Objective: To compare the prevalence of common medical conditions (including mental health and self-rated health) and lifestyle risk factors for disease of the Singapore workforce with the nonworking population, and evaluate the association of these factors with occupation class.
Methods: Data were obtained from a population-representative cross-sectional survey in 2010. Adjusted prevalence ratios (PRs) were obtained by modified Breslow-Cox proportional hazards regression model.
Results: Within the workforce, after adjustment for age, sex, and ethnicity, daily smoking (PR = 1.87; 95% confidence interval [CI], 1.40 to 2.51; P < 0.001), no regular exercise (PR = 1.13; 95% CI, 1.07 to 1.20; P < 0.001), and poor self-rated health (PR = 1.46, 95% CI, 1.22 to 1.76; P < 0.001) were more prevalent in the lower-skilled occupation classes.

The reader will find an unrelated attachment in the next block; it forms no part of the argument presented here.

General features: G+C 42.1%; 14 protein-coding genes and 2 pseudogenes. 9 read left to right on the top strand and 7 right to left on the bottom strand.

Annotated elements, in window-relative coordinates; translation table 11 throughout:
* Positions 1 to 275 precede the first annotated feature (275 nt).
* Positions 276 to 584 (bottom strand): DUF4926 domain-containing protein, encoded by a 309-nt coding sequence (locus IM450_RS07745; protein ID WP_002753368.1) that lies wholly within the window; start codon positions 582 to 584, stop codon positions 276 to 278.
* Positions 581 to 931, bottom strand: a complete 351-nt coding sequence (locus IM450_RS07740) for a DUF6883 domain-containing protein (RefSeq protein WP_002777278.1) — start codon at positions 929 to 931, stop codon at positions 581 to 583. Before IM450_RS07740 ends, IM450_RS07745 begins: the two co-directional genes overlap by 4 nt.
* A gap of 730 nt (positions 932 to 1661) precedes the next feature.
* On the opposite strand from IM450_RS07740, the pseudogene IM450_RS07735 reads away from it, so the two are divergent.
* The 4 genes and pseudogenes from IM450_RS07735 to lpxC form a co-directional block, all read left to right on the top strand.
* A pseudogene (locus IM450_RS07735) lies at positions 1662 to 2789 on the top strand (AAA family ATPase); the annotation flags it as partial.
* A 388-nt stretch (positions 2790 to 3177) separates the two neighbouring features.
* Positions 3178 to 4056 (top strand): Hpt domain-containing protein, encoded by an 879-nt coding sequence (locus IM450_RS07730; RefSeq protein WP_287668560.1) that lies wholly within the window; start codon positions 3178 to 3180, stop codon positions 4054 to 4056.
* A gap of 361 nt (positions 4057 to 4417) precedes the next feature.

Conclusions: Lower-skilled occupation classes in Singapore are associated with lifestyle risk factors, and tailored workplace health promotion programs addressing their specific health needs are needed.
From the Saw Swee Hock School of Public Health (Drs Lim, Chia, and Lim), National University of Singapore; and Public Health Group (Drs Ma and Heng, Mr Fong, and Ms Chua), Ministry of Health Singapore.
Address correspondence to Raymond Boon Tar Lim, MBBS, MPH, Saw Swee Hock School of Public Health, National University of Singapore, MD3, 16 Medical Dr, Singapore 117597 (email@example.com).
The National Health Survey is part of the Ministry of Health's ongoing surveillance of the health status of Singaporeans.
The authors declared no competing interests.